'Burntollet' by Bowes Egan and Vincent McCormack
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Text: Bowes Egan and Vincent McCormack ... Page Compiled: Fionnuala McKenna
'Did you ever see an Orangeman bleeding green?'
AS the march ebbed and staggered, then pushed forward towards the bridge, a sizeable proportion of the walkers had to be carried away by companions because of injury, or were forced off the road and into a field down towards the River Faughan. Manus Armstrong, of Claudy, who knows the locality well, tells how he was physically forced from the roadway:
"I made an attempt to get out of the field onto the Ardmore Road, by the gate. But the gateway was full of attackers, and I was driven back by a shower of bottles. The attackers were picking these from high piles, about knee height, just beside the gateway. The piles were about two yards from the gateposts. They were also using stones that were piled along the inside of the hedge. Amongst the attackers were John Haslett and Lloyd Cooke, who were flinging bottles as fast as they could pick them. One of these bottles flew over my head and smashed on the head of a student who, with another, was trying to help a woman who had fallen over the hedge."Dympna Hasson, a girl from the locality, takes up the account . . . "First of all, we were thrown over the ditch into the field. We all ran down the field." Soon she discovered a new danger. A large contingent of attackers had been detailed to deal with just this eventuality. Along the banks of the river sacks full of stones had been unloaded during the night, and now armed crowds streamed from the Ardmore Road into the field, while some pursuers followed from the main Derry Road. Dympna Hasson continues:
"We were thrown into the water. About ten girls were tossed in. They threw stones at us when we were in the water, which was about three feet deep. They wouldn't let us out as they were coming at us from both sides. .. . We managed to crawl onto the further side. About six came down and started to hit us. Two used police batons. Three fellows carried me down to the water and threw me in again."Finola Hasson, a Belfast student, tells a similar story: "I asked John Reid what we should do. Before he could answer, someone struck him on the head with a club. He was obviously dazed and could not run so they gathered in and beat him around the head and shoulders. They concentrated on him and only hit me occasionally-mostly with bits of stick. Near us there was an old woman lying on the ground and two students were trying to help her. The attackers beat the students, and refused to allow them take the old woman to the ambulance. John Reid and I started for the road.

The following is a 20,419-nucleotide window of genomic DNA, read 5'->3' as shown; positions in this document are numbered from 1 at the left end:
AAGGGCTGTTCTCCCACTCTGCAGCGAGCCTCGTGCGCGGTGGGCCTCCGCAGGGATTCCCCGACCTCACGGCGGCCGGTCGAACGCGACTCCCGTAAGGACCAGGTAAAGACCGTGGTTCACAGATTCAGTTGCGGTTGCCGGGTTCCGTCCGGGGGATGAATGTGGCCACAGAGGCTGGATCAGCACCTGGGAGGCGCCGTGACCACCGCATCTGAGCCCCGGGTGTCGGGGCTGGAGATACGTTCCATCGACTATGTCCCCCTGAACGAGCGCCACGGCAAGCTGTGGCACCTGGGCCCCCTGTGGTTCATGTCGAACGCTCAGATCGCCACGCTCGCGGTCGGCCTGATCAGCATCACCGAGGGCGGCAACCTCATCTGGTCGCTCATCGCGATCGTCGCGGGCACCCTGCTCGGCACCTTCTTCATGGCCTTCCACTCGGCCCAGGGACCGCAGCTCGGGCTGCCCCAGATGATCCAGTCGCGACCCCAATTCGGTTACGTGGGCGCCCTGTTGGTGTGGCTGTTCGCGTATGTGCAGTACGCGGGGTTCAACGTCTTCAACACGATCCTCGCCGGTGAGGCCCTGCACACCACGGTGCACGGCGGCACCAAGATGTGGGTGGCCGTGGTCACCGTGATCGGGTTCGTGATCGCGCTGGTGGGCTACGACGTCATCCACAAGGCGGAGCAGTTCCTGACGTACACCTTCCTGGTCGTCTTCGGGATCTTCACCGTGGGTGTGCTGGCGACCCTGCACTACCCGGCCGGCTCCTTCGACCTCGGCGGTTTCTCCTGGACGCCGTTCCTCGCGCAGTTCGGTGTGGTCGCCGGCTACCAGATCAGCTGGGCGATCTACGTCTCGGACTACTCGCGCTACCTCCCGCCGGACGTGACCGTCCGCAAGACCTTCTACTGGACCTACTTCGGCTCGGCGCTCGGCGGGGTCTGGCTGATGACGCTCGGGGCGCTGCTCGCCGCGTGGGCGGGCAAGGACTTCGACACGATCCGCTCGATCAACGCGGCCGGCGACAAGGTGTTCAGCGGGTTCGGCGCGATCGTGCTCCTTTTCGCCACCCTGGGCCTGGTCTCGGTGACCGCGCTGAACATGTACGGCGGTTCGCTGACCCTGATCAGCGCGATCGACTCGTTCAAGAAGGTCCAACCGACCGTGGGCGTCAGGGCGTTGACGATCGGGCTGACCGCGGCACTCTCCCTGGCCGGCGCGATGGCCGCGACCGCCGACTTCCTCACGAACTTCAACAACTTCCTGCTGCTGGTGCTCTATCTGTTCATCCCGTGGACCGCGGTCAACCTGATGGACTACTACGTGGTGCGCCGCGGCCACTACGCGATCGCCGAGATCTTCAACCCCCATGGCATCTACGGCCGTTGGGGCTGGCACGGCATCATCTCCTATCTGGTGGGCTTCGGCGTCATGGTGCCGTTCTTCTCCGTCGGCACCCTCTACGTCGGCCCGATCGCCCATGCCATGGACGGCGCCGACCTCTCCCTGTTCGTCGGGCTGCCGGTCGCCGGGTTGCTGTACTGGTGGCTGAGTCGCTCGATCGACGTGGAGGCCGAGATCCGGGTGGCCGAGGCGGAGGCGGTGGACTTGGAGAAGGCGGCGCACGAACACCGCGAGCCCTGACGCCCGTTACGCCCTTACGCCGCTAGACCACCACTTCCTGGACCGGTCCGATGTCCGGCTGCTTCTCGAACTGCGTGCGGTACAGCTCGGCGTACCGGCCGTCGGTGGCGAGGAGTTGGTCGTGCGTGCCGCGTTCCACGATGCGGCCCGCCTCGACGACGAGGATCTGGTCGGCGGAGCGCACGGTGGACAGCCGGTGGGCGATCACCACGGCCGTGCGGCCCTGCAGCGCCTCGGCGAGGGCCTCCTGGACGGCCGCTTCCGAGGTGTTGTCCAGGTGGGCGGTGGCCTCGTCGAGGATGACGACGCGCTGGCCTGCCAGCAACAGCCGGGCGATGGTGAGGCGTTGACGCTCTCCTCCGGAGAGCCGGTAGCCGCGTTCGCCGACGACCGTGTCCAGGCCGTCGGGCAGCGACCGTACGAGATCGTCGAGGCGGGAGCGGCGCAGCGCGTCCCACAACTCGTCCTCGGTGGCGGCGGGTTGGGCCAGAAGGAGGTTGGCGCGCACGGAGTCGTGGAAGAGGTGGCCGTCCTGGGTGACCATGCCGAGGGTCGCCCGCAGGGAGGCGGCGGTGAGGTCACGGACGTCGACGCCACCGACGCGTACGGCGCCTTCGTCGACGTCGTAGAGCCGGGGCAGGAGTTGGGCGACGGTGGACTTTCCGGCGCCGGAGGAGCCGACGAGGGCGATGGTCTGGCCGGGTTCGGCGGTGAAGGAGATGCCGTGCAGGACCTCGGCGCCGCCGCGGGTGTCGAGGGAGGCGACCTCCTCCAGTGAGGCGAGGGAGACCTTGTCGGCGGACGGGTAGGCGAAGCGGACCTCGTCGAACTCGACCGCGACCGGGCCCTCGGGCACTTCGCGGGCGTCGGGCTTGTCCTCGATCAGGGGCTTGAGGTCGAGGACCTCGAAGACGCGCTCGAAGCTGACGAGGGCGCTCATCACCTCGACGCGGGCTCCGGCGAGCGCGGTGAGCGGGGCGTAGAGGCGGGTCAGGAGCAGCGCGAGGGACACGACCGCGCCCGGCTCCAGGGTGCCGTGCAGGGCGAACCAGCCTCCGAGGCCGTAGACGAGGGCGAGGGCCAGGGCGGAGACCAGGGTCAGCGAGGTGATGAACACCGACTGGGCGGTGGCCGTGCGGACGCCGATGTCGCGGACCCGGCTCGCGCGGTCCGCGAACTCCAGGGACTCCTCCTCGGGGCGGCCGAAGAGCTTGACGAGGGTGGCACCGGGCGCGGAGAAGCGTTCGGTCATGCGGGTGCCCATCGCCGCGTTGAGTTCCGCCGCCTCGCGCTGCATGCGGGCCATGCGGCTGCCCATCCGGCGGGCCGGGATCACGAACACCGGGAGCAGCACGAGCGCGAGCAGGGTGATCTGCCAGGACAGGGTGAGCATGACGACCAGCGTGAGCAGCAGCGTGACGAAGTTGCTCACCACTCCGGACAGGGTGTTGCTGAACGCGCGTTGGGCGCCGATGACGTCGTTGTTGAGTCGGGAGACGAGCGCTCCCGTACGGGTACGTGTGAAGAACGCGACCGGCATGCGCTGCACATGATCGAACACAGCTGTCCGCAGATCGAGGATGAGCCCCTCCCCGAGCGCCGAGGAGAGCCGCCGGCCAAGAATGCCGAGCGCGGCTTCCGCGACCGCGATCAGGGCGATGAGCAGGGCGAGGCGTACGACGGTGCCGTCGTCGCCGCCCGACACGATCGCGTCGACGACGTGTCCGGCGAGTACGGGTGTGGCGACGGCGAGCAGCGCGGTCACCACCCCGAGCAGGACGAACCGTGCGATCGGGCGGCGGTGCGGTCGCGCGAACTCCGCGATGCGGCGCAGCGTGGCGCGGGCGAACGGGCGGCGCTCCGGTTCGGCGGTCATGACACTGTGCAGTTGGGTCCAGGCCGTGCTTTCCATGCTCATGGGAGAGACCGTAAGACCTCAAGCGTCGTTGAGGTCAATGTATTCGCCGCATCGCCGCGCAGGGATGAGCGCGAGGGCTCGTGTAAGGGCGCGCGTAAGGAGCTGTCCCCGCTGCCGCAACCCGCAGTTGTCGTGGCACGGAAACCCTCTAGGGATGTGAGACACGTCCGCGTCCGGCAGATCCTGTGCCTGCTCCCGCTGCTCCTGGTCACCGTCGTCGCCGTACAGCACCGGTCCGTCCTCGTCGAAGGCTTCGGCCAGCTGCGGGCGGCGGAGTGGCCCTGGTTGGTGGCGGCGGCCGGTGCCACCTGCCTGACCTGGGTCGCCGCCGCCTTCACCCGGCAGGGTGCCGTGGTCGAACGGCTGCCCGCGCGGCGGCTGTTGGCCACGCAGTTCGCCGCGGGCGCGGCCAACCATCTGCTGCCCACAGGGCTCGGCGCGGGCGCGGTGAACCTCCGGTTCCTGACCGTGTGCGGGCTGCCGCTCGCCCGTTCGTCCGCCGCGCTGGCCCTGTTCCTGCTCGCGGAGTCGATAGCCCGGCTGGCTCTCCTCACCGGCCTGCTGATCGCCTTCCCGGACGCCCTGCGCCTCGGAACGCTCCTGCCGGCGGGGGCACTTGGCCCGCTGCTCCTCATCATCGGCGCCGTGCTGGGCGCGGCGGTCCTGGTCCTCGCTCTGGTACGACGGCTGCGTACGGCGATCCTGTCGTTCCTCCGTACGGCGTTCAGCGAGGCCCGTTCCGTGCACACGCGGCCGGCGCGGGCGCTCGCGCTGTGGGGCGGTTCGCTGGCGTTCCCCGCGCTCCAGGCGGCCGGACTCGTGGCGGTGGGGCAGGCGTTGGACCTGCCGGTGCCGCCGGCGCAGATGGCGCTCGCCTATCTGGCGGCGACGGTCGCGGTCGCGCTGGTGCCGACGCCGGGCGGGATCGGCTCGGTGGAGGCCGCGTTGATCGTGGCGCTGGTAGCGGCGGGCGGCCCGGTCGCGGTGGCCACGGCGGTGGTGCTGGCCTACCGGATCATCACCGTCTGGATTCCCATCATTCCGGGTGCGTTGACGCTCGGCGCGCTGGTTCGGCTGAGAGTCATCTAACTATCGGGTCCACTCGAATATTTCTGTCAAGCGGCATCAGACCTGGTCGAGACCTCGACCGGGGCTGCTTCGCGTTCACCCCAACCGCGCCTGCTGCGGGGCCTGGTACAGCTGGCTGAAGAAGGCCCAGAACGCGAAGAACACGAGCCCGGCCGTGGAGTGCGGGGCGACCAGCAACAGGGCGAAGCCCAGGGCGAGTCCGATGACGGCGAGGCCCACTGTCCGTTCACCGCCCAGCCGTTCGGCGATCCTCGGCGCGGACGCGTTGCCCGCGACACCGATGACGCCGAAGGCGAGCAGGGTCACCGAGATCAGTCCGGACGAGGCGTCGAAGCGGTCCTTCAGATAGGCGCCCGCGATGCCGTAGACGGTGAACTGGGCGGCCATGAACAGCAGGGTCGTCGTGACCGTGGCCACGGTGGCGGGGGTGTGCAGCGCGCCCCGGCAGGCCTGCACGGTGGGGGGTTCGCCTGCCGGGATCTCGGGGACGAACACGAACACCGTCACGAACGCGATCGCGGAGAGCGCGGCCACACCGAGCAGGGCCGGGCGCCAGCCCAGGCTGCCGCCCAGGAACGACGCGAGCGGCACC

"A further group surrounded us. I pleaded that he needed a doctor and asked that they help him to the road. They said to call the Pope and he would come and help us. Near the gate of the field two young boys, about fourteen to sixteen, were holding a girl and beating her about the head with sticks. At the other end of the field four or five men were beating something lying on the ground. During this time there was not a policeman in sight." And these were no isolated incidents. Speaking of the attack on young girls, an Irish News reporter tells:
"They were scattered screaming into the fields near the road. Some of those near the river were grabbed and thrown over the bridge to fall eight feet into icy, knee-deep water. Many were then unable to leave the river because of men stoning them on each side, and they had to wade for about half a mile before reaching comparative safety."Yet another description of such an attack was published in the Sunday News. Under the heading "Drowning Girl Clubbed", the newspaper cited a Belfast artist, Sorley McNelis, who took part in the march and was forced down to the River Faughan:
"I managed to get across alright, but then I looked back and saw a young woman-she must have been about twenty-lying face down in the stream. She must have been unconscious, and the water covered her mouth and nose. She was drowning. I went back to pull her out, but before I got there some men with clubs started hitting at her legs.
Scores of marchers, trapped by armed attackers, leaped into
the water. Many were beaten back as they tried to scramble out.
In this picture, at least twenty men carrying weapons also wear
the white armbands which proved, in many cases, to be the "badge"
of members of the Special Constabulary. In reply to parliamentary
questions, Home Affairs Minister Robert Porter has said, repeatedly,
that "presence in a photograph is no evidence of a criminal
offence". This is absurd: no person of average sense can doubt that these
men are guilty of a variety of criminal offences, assault, behaviour